We decided to do more formal benchmarking on two of our modules for the ISMB 2017 Conference. The details of such are included here for the benefit of the community :-).
- All timings were done on the same hardware (see specification below).
- Queries were timed at the database level using PostgreSQL 9.4.10 EXPLAIN ANALYZE [query] and as such don’t include rendering time in Tripal. Note: the addition of the analyze keyword ensures the query is actually run and the actual total time was reported.
- The system the tests were run on includes a production Tripal site with small and uneven load. The tests were run 3 times on the same day over the span of at least 4 hours to help mitigate the differences in load.
- Datasets are computationally derived with no missing data points.
Timings were done on July 18,2017
|#1||Quantitative Mview||32.709 ms||25.628 ms||25.981 ms||28.106 ms|
|#1||Quantitative Directly||1167.909 ms||1159.963 ms||1158.73 ms||1162.2 ms|
|#1||Summary||0.011 ms||0.004 ms||0.003 ms||0.006 ms|
- See “Datasets” for a description of the datasets the tests were run on and how they were generated.
- See “Queries” section below for the exact queries executed.
- See “Hardware” section for the specification of the database server all tests were run on.
The queries were tested on two phenotypic datasets with different composition. Both datasets were generated using the Generate Tripal Data Drush module; specifically, the drush generate-phenotypes command. While the data is computationally derived, it does attempt to simulate real data by choosing the range of values for each trait and then generating quantitative values along a normal distribution. Furthermore, it is ensures that replicate values are within 3 units of each other.
|Name||Trait||SiteYears||Germplasm||Measurements (Averaged across reps)|
|Dataset #1||100||100||4500||135 million|
|Dataset #2||100||10,000||45||135 million|
The queries executed represent those used to summarize phenotypic data results. Keep in mind that the results from the queries may be further processed before display and that times reported here do not include render times as stated in the caveats section above.
Quantitative Measurement Distribution¶
This is the query executed to extract the quantitative data collected for a single trait within a single experiment. The data retrieved represents pre-computed means per germplasm and site-year combination for a given trait (denoted :trait_id) and experiment (denoted :project_id).
SELECT location, year, stock_name, mean FROM chado.mview_phenotype WHERE experiment_id=:project_id AND trait_id=:trait_id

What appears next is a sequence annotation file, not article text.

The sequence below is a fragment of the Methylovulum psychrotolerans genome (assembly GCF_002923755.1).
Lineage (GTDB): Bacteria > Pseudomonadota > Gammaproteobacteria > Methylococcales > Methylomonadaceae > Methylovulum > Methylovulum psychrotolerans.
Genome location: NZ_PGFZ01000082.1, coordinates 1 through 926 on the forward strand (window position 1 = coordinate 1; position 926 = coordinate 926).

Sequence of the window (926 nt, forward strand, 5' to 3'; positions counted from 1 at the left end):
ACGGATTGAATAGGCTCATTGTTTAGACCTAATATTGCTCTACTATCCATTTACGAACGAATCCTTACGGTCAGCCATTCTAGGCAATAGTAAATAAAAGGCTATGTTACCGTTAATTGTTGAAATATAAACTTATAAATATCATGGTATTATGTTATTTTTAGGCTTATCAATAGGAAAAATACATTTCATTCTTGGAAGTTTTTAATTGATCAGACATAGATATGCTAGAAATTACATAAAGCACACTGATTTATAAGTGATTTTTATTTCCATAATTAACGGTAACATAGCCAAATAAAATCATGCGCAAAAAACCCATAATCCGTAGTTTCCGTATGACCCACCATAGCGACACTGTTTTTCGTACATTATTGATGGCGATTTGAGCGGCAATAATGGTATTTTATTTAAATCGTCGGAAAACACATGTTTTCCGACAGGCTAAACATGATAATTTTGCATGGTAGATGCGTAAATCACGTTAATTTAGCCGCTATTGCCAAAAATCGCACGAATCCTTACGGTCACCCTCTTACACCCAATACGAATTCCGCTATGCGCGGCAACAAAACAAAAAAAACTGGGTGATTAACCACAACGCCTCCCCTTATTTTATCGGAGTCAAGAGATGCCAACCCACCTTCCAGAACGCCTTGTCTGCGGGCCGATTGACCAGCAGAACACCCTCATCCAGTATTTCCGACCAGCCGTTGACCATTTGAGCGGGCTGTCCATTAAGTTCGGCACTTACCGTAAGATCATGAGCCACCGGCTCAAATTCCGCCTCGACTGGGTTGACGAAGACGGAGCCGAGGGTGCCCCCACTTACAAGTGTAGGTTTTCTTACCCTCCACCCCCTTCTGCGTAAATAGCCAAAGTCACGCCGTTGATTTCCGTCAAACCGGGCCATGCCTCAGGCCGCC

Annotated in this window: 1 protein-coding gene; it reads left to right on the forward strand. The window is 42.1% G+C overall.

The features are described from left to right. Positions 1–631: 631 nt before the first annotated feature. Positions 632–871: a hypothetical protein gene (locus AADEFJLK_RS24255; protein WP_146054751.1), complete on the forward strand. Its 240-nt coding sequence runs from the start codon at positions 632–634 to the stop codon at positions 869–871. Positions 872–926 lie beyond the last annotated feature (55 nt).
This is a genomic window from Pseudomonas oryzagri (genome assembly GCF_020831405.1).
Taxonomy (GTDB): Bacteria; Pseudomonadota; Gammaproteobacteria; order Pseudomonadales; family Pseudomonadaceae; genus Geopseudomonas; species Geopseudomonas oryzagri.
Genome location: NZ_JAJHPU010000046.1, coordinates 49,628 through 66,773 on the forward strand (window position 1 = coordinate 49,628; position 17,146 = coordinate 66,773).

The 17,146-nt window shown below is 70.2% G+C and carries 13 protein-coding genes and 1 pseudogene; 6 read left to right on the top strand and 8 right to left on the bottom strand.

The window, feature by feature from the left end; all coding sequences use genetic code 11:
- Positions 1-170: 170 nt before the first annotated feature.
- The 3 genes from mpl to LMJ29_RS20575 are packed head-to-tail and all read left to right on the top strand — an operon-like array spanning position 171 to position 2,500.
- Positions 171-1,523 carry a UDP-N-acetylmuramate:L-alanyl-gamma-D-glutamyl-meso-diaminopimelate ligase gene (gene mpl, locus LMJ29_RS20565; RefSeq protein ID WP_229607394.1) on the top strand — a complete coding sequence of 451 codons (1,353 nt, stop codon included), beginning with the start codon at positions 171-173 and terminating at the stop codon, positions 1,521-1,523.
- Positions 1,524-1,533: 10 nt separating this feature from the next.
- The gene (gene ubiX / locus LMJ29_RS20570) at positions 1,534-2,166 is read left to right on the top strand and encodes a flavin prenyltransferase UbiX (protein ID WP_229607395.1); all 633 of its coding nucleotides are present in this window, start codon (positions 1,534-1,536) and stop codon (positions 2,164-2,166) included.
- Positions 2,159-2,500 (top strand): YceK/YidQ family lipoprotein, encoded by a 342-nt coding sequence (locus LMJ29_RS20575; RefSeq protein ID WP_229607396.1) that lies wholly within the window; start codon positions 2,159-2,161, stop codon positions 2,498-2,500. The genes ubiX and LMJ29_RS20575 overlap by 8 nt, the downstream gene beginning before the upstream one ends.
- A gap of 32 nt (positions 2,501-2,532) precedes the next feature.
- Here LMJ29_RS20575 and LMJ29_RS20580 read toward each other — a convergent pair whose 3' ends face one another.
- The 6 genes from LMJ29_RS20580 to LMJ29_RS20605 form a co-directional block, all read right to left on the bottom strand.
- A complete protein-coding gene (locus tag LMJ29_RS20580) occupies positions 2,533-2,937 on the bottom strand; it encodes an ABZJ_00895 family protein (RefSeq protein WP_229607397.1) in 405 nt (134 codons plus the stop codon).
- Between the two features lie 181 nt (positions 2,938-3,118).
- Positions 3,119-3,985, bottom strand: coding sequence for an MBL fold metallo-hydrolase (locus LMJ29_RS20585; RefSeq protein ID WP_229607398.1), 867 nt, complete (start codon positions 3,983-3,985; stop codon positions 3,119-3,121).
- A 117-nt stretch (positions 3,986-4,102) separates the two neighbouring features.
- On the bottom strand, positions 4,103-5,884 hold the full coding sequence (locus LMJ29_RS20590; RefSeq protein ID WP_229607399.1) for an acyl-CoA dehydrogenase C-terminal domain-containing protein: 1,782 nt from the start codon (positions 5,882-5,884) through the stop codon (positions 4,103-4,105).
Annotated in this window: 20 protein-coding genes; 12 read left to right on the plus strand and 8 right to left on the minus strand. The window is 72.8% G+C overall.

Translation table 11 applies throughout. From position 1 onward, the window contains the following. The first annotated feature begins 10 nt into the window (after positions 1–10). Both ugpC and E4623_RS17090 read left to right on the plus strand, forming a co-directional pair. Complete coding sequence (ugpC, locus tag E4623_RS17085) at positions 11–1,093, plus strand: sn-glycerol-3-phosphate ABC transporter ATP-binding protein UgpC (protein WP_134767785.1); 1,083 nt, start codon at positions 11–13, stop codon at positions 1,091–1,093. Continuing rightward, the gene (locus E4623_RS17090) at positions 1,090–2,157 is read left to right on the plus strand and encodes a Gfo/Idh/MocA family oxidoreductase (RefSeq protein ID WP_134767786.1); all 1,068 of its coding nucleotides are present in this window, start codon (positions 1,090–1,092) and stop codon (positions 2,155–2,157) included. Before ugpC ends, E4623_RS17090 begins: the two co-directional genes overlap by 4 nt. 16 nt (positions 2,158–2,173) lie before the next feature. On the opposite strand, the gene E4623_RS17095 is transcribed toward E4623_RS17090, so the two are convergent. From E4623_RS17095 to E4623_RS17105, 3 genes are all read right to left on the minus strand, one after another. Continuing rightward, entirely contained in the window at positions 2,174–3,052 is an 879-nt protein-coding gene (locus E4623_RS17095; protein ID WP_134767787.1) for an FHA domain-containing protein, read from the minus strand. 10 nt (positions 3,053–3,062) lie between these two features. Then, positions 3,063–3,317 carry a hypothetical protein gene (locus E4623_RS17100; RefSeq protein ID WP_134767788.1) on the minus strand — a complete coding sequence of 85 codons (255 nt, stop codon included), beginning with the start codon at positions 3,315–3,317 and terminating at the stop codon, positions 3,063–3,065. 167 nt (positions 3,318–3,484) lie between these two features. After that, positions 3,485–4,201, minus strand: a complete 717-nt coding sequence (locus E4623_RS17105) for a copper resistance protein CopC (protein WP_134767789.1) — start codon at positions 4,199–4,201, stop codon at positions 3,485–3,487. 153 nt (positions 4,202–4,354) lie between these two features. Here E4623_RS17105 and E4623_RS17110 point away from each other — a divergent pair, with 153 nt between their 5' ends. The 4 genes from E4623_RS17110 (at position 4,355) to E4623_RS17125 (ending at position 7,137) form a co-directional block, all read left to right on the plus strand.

This query is made much simpler thanks to the use of a materialized view. For context, the following query is used to generate the materialized view:
SELECT o.genus as organism_genus, trait.cvterm_id as trait_id, trait.name as trait_name, proj.project_id as project_id, proj.name as project_name, loc.value as location, yr.value as year, s.stock_id as germplasm_id, s.name as germplasm_name, avg( CAST(p.value as FLOAT) ) as mean FROM chado.phenotype p LEFT JOIN chado.cvterm trait ON trait.cvterm_id=p.attr_id LEFT JOIN chado.project proj USING(project_id) LEFT JOIN chado.stock s USING(stock_id) LEFT JOIN chado.organism o ON o.organism_id=s.organism_id LEFT JOIN chado.phenotypeprop loc ON loc.phenotype_id=p.phenotype_id AND loc.type_id IN (SELECT cvterm_id FROM chado.cvterm WHERE name='Location') LEFT JOIN chado.phenotypeprop yr ON yr.phenotype_id=p.phenotype_id AND yr.type_id IN (SELECT cvterm_id FROM chado.cvterm WHERE name='Year') GROUP BY trait.cvterm_id, trait.name, proj.project_id, proj.name, loc.value, yr.value, s.stock_id, s.name, o.genus;
This is the query executed on the main phenotype page which summarizes how many traits, experiments, unique site-years and measurements (averaged across reps) in the current Tripal site broken down by crop/organism. This query is greatly improved by the use of a materialized view.
SELECT * FROM chado.mview_phenotype_summary;
Our Production Tripal site is setup on a dedicated two-box system (webserver + database server) with Apache + PHP installed on the first box and PostgreSQL installed on the second box. All testing for this benchmarking was done on a clean Tripal v3 site setup on the same two boxes in order to show queries time on a Production Server versus a less powerful Development server.
- RAID 10 configuration
- Debian GNU/Linux 8.7 (jessie)
- PostgreSQL 9.4.10
- Minimal PostgreSQL configuration tuning
- Hardware Specification (Database Server only)
- Lenovo X3650 M5 2U Rackmount
- Server 2x Xeon 6C E52643 V3 3.4GHz
- 128GB RAM (8x 16GB TruDDR4 Memory (2Rx4, 1.2V) LP RDIMM) 1x ServeRAID M5210 Controller w/ 1GB Flash/RAID 5 Upgrade
- 8x 600GB 15K 6Gbps SAS 2.5in G3HS HDD
- Redundant Power Supplies
- 4x 1GbE Onboard Ethernet